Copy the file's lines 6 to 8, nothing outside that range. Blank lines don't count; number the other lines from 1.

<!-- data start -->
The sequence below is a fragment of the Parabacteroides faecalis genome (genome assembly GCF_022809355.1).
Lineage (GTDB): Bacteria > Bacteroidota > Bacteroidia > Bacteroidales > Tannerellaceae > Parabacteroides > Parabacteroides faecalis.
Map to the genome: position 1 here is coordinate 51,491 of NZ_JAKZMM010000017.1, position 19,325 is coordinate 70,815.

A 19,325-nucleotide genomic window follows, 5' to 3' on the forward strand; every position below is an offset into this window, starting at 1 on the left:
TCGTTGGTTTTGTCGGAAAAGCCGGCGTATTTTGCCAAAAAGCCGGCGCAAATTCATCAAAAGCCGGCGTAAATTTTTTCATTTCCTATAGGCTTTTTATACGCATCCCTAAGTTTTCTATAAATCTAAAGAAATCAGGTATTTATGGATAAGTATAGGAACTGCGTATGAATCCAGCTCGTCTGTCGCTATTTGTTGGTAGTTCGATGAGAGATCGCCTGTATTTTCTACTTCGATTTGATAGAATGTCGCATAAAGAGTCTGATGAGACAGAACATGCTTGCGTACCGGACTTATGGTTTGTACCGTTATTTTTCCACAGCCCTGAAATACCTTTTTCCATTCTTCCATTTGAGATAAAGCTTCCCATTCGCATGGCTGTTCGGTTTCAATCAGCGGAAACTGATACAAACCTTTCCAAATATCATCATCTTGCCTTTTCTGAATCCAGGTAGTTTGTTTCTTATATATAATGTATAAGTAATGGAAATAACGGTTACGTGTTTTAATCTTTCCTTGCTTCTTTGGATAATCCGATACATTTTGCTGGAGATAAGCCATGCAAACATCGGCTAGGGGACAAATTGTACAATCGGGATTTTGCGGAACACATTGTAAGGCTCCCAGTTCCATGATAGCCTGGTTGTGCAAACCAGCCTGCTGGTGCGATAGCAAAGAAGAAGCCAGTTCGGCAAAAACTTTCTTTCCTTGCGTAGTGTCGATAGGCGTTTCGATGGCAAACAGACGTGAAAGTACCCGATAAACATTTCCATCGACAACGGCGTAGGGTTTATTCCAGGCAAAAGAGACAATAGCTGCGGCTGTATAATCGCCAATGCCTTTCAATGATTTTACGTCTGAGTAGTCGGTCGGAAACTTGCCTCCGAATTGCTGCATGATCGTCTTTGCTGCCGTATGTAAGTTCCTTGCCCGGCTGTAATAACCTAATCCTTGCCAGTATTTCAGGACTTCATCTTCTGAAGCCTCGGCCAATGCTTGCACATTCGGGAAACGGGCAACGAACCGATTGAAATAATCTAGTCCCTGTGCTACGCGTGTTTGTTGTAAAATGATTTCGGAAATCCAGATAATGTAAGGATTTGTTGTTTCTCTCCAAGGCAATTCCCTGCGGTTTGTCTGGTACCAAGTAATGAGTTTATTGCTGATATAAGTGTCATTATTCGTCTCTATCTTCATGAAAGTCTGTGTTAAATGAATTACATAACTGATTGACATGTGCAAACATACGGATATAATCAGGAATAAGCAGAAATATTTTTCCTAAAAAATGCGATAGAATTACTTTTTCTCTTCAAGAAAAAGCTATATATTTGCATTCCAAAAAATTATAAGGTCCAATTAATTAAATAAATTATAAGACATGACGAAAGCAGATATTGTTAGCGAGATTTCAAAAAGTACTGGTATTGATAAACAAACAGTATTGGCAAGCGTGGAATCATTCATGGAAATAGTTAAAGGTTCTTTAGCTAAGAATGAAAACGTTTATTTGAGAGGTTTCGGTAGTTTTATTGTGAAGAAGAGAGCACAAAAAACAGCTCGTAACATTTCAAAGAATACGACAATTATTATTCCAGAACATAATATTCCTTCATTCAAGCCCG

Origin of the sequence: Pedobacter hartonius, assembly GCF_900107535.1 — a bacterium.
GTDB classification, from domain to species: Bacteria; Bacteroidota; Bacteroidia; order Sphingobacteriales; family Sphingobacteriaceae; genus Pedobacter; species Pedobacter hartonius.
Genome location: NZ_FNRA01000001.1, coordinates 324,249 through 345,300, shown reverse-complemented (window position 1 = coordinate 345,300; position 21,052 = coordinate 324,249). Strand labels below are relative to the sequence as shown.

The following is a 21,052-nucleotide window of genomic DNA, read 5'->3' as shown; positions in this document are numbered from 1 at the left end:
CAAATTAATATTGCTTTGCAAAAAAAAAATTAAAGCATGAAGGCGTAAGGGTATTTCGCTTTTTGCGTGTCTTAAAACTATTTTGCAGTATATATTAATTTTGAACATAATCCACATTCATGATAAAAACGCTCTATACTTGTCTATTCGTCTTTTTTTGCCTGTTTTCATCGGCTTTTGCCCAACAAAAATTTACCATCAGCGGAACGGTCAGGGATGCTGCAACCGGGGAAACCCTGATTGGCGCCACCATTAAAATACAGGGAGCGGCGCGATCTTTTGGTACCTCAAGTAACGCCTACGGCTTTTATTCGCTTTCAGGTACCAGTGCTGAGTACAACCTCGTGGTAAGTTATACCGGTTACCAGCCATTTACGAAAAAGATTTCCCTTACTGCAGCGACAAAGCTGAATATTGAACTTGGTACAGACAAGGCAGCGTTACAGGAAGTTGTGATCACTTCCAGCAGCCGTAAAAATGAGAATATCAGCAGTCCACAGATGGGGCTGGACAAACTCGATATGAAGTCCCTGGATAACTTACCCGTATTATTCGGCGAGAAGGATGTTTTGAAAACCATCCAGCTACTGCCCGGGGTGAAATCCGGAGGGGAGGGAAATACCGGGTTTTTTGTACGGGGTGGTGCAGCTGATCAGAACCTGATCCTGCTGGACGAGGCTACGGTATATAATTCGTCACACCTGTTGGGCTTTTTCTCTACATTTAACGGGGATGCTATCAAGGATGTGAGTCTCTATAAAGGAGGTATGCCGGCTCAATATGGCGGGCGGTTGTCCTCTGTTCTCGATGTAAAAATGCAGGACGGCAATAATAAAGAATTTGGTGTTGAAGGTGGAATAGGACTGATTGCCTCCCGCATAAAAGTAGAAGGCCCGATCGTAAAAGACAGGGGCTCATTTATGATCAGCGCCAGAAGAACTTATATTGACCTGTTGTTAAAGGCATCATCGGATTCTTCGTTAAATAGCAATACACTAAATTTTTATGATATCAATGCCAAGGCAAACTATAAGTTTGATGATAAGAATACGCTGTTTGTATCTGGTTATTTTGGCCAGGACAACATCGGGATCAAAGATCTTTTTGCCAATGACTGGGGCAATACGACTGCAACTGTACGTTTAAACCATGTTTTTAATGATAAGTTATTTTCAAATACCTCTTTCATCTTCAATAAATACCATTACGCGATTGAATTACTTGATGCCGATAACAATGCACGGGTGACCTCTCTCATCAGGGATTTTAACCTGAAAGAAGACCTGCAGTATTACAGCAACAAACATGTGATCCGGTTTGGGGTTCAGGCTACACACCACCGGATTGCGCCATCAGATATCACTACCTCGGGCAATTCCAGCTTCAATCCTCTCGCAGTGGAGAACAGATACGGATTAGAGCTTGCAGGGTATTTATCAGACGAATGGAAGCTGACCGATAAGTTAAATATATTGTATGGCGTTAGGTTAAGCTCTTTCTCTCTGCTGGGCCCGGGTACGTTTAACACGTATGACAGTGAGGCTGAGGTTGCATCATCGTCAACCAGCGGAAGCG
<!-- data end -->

Origin of the sequence: Pedobacter hartonius, assembly GCF_900107535.1 — a bacterium.
GTDB classification, from domain to species: Bacteria; Bacteroidota; Bacteroidia; order Sphingobacteriales; family Sphingobacteriaceae; genus Pedobacter; species Pedobacter hartonius.
Genome location: NZ_FNRA01000001.1, coordinates 324,249 through 345,300, shown reverse-complemented (window position 1 = coordinate 345,300; position 21,052 = coordinate 324,249). Strand labels below are relative to the sequence as shown.